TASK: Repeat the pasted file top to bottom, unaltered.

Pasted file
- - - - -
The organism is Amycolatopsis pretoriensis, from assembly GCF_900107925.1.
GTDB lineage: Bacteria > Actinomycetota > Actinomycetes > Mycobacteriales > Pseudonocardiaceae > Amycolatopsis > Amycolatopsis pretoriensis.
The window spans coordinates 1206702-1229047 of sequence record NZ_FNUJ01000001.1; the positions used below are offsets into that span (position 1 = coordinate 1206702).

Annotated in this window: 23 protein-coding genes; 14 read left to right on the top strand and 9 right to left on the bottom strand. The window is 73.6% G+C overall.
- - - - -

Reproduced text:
The organism is Amycolatopsis pretoriensis, from assembly GCF_900107925.1.
GTDB lineage: Bacteria > Actinomycetota > Actinomycetes > Mycobacteriales > Pseudonocardiaceae > Amycolatopsis > Amycolatopsis pretoriensis.
The window spans coordinates 1206702-1229047 of sequence record NZ_FNUJ01000001.1; the positions used below are offsets into that span (position 1 = coordinate 1206702).

Annotated in this window: 23 protein-coding genes; 14 read left to right on the top strand and 9 right to left on the bottom strand. The window is 73.6% G+C overall.